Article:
A brief guide to discovery in divorce and custody cases

What is discovery?

During a divorce or custody case, both parties may need to obtain documents or information from the other party related to the issues in the case. The party can use that information or those documents as evidence in the case. The process of requesting documents or information from the other party is known as discovery.

How do you request documents from the other party?

In a divorce case, the easiest way for a party to request documents from the other party is by serving a Request for Production of DocumentsThis is the most common method of doing discovery in a family law case. This is a written request for documents that parties can serve on the each other to request necessary documents, such as bank records, property records, insurance information, and other records relevant to a divorce or custody case. If you serve a request for documents on the other side, they must respond to your request within 30 days.

How do you respond to requests for documents from the other side?

If you are served with a Request for Production of Documents by the other side or a discovery notice, you must respond in writing, within the time specified in the request (you must be given at least 30 days to respond). Before responding, you should make reasonable efforts to try to find all the records the other side is requesting. In your written response, you should indicate what documents you are providing and also note whether you object to any of the requests.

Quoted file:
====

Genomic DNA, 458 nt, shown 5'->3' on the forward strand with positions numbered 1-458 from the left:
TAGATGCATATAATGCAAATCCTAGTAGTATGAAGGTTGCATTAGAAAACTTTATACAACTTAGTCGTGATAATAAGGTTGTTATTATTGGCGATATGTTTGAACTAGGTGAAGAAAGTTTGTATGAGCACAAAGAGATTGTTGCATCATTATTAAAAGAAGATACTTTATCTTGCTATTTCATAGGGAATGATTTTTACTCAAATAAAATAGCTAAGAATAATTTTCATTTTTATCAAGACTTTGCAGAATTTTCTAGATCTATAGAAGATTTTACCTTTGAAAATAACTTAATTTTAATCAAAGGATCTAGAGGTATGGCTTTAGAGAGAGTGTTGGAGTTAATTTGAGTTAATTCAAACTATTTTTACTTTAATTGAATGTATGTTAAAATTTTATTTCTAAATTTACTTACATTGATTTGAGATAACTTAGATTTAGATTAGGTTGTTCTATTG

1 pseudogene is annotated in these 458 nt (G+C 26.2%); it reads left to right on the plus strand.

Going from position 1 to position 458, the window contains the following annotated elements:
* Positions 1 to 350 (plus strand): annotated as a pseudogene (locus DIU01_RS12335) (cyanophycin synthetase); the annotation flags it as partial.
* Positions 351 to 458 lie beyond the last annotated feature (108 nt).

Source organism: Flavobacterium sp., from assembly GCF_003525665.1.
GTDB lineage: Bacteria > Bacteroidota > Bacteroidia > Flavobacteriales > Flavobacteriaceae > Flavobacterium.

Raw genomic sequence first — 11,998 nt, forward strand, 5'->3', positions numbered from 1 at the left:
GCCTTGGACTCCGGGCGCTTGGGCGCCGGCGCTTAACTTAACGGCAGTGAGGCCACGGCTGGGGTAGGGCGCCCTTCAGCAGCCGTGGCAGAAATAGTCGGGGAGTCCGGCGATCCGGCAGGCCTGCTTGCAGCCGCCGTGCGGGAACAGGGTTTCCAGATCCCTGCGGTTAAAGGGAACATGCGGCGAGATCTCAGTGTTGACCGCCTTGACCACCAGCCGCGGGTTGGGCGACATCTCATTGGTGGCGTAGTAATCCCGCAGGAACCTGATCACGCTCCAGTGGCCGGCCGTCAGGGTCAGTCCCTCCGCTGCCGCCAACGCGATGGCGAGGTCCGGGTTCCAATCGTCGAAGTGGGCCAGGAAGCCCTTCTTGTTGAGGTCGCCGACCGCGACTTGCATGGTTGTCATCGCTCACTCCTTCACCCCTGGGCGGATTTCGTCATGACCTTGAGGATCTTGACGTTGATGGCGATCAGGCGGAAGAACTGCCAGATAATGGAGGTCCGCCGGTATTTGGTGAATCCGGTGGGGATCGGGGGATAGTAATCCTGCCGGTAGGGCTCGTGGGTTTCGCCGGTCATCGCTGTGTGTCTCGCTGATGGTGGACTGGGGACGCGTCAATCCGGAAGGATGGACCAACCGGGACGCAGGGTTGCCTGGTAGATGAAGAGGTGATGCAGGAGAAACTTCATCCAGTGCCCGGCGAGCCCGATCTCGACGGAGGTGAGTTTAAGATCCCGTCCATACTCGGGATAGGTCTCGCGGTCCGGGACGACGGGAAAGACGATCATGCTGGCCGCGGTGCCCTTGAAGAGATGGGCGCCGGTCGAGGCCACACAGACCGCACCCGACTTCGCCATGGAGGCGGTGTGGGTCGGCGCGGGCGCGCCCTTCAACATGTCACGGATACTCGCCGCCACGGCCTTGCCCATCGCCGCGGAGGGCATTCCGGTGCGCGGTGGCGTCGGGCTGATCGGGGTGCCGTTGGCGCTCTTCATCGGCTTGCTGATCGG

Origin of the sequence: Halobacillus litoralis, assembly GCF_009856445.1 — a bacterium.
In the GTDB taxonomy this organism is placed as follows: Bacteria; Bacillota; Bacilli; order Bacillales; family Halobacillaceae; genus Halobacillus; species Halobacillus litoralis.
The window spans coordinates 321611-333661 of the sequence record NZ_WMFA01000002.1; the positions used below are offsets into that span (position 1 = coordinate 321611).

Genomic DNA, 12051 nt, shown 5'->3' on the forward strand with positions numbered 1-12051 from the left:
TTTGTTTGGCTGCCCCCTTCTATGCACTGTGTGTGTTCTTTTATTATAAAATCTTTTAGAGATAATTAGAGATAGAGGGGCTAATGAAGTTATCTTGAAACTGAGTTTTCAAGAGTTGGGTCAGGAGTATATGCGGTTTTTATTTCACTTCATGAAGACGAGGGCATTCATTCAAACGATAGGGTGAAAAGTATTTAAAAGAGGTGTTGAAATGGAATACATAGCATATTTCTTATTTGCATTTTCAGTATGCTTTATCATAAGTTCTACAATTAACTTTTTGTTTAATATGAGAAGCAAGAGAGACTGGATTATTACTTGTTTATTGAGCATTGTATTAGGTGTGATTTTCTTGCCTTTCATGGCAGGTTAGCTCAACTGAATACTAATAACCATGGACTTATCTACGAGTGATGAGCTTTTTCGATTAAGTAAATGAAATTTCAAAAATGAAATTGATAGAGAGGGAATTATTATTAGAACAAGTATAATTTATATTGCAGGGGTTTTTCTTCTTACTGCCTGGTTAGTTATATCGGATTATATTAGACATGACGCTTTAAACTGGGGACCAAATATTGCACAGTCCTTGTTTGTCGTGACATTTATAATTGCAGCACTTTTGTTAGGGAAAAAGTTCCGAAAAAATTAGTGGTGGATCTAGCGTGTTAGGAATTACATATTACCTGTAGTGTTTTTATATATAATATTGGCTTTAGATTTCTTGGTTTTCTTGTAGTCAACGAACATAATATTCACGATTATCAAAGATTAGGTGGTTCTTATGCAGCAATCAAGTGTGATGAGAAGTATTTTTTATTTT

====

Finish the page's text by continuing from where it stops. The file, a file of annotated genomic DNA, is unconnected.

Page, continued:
You can object to requests for documents that:
  • You do not have, despite conducting a reasonable search for the documents.
  • Do not exist (for example you may be asked to create a document).
  • Are protected by confidentiality or privilege (such as medical records, drug or alcohol treatment records, or therapy records).
  • Too burdensome to provide, either because the cost of getting the documents is very expensive, there are a lot of documents, or it would take you a lot of time to find all the documents.

Subpoenaing records

Another common method of conducting discovery in family law cases is by subpoenaing records directly from the record holder, such as a bank or other financial institution. If you need help subpoenaing records from a record holder, please contact The Commons for help.

What happens if either party does not provide the requested documents?

If a party does not provide documents, there are additional legal steps you can take to force the party to provide documents. If you need help obtaining discovery, please contact The Commons for help.

The Commons Law Center Blog is for information purposes only. It is not legal advice.

posted July 14, 2023

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